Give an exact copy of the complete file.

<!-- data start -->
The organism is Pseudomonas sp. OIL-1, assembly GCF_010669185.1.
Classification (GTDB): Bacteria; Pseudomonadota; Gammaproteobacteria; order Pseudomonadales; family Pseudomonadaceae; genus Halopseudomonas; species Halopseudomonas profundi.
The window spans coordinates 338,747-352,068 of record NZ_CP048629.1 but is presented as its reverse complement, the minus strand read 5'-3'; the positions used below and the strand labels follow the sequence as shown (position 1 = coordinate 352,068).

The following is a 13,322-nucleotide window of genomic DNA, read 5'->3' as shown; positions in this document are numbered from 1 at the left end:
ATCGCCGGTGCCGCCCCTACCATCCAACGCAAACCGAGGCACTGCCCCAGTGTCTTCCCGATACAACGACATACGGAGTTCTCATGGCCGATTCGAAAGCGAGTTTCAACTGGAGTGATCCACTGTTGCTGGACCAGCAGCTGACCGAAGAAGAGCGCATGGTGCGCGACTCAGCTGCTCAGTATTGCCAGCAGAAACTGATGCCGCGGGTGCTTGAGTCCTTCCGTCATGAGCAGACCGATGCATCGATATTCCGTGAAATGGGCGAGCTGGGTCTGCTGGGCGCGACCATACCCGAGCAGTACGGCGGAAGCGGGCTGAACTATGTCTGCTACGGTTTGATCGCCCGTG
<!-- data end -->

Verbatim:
The organism is Pseudomonas sp. OIL-1, assembly GCF_010669185.1.
Classification (GTDB): Bacteria; Pseudomonadota; Gammaproteobacteria; order Pseudomonadales; family Pseudomonadaceae; genus Halopseudomonas; species Halopseudomonas profundi.
The window spans coordinates 338,747-352,068 of record NZ_CP048629.1 but is presented as its reverse complement, the minus strand read 5'-3'; the positions used below and the strand labels follow the sequence as shown (position 1 = coordinate 352,068).

The following is a 13,322-nucleotide window of genomic DNA, read 5'->3' as shown; positions in this document are numbered from 1 at the left end:
ATCGCCGGTGCCGCCCCTACCATCCAACGCAAACCGAGGCACTGCCCCAGTGTCTTCCCGATACAACGACATACGGAGTTCTCATGGCCGATTCGAAAGCGAGTTTCAACTGGAGTGATCCACTGTTGCTGGACCAGCAGCTGACCGAAGAAGAGCGCATGGTGCGCGACTCAGCTGCTCAGTATTGCCAGCAGAAACTGATGCCGCGGGTGCTTGAGTCCTTCCGTCATGAGCAGACCGATGCATCGATATTCCGTGAAATGGGCGAGCTGGGTCTGCTGGGCGCGACCATACCCGAGCAGTACGGCGGAAGCGGGCTGAACTATGTCTGCTACGGTTTGATCGCCCGTG